Lawyer Eric Delanyo Alifo, a stalwart of NDC the Ho West Constituency wonders why the bosses of his party look on while office seekers in internal elections buy their way to victory although some might not be fit at all for the positions they seek. He cannot also understand why the party makes internal contests for positions at the branches, constituency, region, and national so expensive for our young and energetic members who only want to step up to assist in the organization of the party, and mobilizing support for it.
Lawyer Alifo argues that although many who abhor the overly monetization of Ghana’s politics think that very little or nothing can be done about it, he disagrees with that position. He also believes that there may indeed, be genuine efforts to support the party’s executives (delegates) in many ways long before elections, the act of doling out monies to them, or giving out goodies to them purposely to influence their votes must be distinguished and prohibited with dire consequences to offenders. He thinks his party must issue guidelines against the practice, reminding the party executives that “where there is a will, there is a way.”
Lawyer Alifo expresses his thoughts in the following article just after NDC’s constituency elections.
READ HIS FULL STATEMENT BELOW
NDC MUST DISCOURAGE EXPENSIVE INTERNAL ELECTIONS AND UNECESSARY BRIBING OF DELEGATES FOR VOTES
In our recent constituency elections across the nation, many of those elected were not necessarily the best candidates for their positions, and were not the ones the delegates would have ordinarily elected. Most energetic and hardworking candidates could simply not make it because the process was too expensive for them. They did not have the resources to buy their way to victory. A few very rich people, with selfish interests have hijacked our internal elections, and the party hierarchy is looking on unconcerned.
It is strange that even in internal elections, in which aspirants are merely ambitious to put their energies to the service of the party, to assist in mobilizing support for it, and having a hand in its management at various levels, they have to incur huge financial costs by paying dues for those who would nominate them, and endorse their forms; go round entire constituencies to meet delegates; give out cash to the branches; and worse of all, also give out monies and goodies to individual delegates as well in order to influence them (the delegates) to vote for them.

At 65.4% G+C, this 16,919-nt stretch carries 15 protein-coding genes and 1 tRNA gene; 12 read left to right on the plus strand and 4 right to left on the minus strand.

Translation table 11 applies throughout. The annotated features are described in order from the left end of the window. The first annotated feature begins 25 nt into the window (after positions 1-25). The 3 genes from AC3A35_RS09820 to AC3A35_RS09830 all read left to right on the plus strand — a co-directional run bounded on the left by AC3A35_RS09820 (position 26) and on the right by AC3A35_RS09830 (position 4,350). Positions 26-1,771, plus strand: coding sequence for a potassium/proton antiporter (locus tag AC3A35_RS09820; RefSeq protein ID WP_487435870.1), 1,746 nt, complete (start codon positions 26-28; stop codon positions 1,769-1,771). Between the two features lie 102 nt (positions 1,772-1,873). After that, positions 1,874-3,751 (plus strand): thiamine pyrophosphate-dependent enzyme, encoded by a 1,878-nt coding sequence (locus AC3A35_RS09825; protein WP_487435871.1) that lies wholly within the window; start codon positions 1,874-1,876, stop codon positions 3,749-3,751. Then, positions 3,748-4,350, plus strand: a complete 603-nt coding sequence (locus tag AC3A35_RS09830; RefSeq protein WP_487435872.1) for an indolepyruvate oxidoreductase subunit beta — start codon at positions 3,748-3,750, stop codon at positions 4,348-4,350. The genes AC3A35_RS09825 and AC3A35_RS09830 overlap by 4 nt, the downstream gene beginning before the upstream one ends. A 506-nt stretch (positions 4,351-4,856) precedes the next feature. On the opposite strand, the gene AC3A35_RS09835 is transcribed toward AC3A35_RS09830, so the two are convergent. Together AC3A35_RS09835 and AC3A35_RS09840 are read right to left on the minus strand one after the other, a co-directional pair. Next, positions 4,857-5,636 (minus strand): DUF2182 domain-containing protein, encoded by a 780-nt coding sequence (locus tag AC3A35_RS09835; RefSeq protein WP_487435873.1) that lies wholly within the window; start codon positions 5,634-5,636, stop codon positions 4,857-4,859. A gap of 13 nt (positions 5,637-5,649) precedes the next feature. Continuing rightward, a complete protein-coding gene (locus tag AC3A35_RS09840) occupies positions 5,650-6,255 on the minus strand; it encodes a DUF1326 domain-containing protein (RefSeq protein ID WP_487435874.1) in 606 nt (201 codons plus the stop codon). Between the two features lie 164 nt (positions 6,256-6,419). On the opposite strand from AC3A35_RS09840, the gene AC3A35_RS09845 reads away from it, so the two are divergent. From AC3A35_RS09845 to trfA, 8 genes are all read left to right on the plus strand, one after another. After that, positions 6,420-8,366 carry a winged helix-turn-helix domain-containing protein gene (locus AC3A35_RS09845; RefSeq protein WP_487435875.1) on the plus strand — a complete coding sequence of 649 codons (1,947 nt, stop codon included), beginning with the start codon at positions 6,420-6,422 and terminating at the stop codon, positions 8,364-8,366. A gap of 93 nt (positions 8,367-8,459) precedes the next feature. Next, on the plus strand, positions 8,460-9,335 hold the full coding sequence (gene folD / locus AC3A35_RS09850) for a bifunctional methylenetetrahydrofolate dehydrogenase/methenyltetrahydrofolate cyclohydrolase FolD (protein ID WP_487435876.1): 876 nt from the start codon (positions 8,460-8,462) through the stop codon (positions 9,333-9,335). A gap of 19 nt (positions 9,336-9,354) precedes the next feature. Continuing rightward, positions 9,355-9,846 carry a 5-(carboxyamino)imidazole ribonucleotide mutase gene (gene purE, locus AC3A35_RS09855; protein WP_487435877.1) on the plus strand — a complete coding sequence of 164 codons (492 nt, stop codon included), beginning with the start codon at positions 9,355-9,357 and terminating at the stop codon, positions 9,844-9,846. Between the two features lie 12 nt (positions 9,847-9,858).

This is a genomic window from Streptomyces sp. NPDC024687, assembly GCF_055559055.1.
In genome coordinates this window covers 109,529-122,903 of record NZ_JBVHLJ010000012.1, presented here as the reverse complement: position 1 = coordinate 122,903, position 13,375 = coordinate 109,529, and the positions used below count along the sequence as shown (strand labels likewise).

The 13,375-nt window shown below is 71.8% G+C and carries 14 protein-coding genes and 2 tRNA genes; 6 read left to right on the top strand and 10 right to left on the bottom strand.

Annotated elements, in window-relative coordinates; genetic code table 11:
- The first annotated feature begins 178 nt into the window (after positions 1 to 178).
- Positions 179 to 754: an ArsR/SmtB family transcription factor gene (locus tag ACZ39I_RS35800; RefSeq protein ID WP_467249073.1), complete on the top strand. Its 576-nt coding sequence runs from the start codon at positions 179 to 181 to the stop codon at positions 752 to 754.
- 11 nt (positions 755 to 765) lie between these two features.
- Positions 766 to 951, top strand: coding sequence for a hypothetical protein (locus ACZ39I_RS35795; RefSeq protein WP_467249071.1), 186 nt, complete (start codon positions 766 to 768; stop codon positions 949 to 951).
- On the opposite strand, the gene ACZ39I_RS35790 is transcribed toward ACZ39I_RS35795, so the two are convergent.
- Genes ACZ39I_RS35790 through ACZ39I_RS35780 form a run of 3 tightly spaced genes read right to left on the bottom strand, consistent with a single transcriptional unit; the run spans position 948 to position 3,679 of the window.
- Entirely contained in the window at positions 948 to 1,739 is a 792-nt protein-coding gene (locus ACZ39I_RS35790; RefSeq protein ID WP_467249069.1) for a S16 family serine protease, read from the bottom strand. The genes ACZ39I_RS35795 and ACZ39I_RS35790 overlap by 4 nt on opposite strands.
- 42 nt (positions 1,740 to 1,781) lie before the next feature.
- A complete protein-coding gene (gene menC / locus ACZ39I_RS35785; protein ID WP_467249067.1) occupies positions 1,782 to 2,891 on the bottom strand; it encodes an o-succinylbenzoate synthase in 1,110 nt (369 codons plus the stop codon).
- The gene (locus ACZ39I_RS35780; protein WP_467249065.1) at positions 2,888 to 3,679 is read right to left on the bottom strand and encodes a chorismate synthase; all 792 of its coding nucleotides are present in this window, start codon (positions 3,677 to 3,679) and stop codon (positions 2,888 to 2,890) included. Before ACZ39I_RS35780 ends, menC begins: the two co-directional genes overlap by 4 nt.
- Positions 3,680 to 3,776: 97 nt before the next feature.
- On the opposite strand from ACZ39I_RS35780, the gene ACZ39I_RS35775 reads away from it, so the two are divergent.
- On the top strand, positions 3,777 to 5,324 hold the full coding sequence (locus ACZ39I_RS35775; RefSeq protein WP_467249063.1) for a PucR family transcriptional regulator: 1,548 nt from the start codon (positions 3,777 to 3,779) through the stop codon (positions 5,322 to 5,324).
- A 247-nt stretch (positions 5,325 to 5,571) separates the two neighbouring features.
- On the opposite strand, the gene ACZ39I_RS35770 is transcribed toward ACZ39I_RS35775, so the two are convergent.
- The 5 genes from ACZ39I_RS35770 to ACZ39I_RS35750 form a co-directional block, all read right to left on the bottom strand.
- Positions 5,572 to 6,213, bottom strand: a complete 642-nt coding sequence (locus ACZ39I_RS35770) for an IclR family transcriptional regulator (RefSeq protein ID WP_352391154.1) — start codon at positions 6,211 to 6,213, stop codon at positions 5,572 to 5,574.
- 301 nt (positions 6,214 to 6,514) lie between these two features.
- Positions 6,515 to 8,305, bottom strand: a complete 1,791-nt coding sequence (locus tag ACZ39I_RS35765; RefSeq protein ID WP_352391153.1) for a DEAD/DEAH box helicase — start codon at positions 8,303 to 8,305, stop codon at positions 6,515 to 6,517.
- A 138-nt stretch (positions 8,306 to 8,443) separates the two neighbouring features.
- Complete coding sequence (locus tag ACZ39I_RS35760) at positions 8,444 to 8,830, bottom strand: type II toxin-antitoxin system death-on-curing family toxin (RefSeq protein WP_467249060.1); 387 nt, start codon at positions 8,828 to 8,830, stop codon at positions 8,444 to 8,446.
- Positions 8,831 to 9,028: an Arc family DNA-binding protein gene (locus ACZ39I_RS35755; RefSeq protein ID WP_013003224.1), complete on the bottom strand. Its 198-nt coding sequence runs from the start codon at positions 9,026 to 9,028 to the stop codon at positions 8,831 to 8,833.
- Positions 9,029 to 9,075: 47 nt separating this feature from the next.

Surprisingly, our party did not even bother to issue a single guideline to prohibit or regulate these kinds of activities, which everyone recognizes as destructive for our democracy. The leadership of our party has adopted the unfortunate posture that although it is dangerous that the rich, but not necessarily, those qualified and competent are taking advantage of the economic conditions of our delegates, and regrettably manipulating them with money to vote for the highest bidder in internal elections, there is simply nothing anybody can do about it.
You would hear many Ghanaians complain about “monetization” of our politics, and yet hear the same people suggest that there is no solution to it, and thereby implying that the dangerous practice must remain and become the new norm, and if anyone is minded to run for elective office, the person must just look for sufficient money to distribute to delegates to influence them. I disagree vehemently with this position. Those, who hold this view are very much part of the problem. They are the reason why those who can act to prohibit the practice are doing absolutely nothing about it. I believe there is a solution to this problem, and we can deal with it if we are willing to. Let’s remember that _where there is a will, there is a way._
I think it is about time the leadership of our party rose to the occasion to ban certain activities during internal elections, particularly, the distribution of money and goodies to party delegates on the eve of elections, and at the venue of elections when voting is about to start or ongoing.
Our party executives (delegates) may be supported in various ways, but there must be very clear guidelines to prohibit certain handouts to them, which would be clearly understood as incentives to them to influence their votes. Scapegoats may be easily found and disqualified swiftly if the guidelines are clear enough. This shall send a strong signal to all, and that shall be the beginning of return to sanity in the process. Some people think nobody may be willing to report offenders. I disagree.
If the party remains unconcerned, and an already out-of-hand canker festers even further, those who shall be muzzled out of internal contests by others with deep pockets may see the party as not creating equal opportunities and a fair playing field for all of its members to develop their potentials and careers. Aggrieved members may not see a good future for them in the party, and their enthusiasm shall dwindle, and the repercussions shall be dire.
The guidelines for our regional and national elections are already out, but I think they can still be revised to proscribe the senseless buying of votes. This call is even more urgent and appropriate now in light of the hard times we are presently facing in Ghana, which require serious austerity measures. Next is our parliamentary primaries, where the profligacy is more pronounced. We shall be expecting our party leadership to be bold and issue guidelines to prevent vote-buying in order to bolster the confidence of our supporters all over the country. We shall be watching keenly. Let me conclude by saying again that WHERE THERE IS A WILL, THERE IS A WAY. The party must act now.
Thank you all for reading.
*Eric ƉELANYO Aliƒo, Esq.*